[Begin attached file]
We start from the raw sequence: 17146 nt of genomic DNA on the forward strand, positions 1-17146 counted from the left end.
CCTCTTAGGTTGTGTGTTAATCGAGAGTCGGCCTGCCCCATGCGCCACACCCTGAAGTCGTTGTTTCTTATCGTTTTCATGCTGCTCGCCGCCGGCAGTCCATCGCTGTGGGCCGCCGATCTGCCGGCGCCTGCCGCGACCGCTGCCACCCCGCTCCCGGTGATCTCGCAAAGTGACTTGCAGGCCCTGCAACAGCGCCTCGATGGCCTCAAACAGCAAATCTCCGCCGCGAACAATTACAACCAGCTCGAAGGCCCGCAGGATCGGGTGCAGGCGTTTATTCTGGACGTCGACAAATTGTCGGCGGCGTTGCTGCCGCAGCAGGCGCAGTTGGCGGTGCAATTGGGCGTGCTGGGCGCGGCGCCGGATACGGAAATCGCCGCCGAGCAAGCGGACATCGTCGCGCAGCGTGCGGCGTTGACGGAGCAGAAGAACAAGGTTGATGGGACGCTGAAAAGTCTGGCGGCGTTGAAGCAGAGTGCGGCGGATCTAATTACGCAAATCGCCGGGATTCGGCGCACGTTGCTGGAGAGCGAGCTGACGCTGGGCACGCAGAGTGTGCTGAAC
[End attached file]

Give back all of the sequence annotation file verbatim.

We start from the raw sequence: 17146 nt of genomic DNA on the forward strand, positions 1-17146 counted from the left end.
CCTCTTAGGTTGTGTGTTAATCGAGAGTCGGCCTGCCCCATGCGCCACACCCTGAAGTCGTTGTTTCTTATCGTTTTCATGCTGCTCGCCGCCGGCAGTCCATCGCTGTGGGCCGCCGATCTGCCGGCGCCTGCCGCGACCGCTGCCACCCCGCTCCCGGTGATCTCGCAAAGTGACTTGCAGGCCCTGCAACAGCGCCTCGATGGCCTCAAACAGCAAATCTCCGCCGCGAACAATTACAACCAGCTCGAAGGCCCGCAGGATCGGGTGCAGGCGTTTATTCTGGACGTCGACAAATTGTCGGCGGCGTTGCTGCCGCAGCAGGCGCAGTTGGCGGTGCAATTGGGCGTGCTGGGCGCGGCGCCGGATACGGAAATCGCCGCCGAGCAAGCGGACATCGTCGCGCAGCGTGCGGCGTTGACGGAGCAGAAGAACAAGGTTGATGGGACGCTGAAAAGTCTGGCGGCGTTGAAGCAGAGTGCGGCGGATCTAATTACGCAAATCGCCGGGATTCGGCGCACGTTGCTGGAGAGCGAGCTGACGCTGGGCACGCAGAGTGTGCTGAAC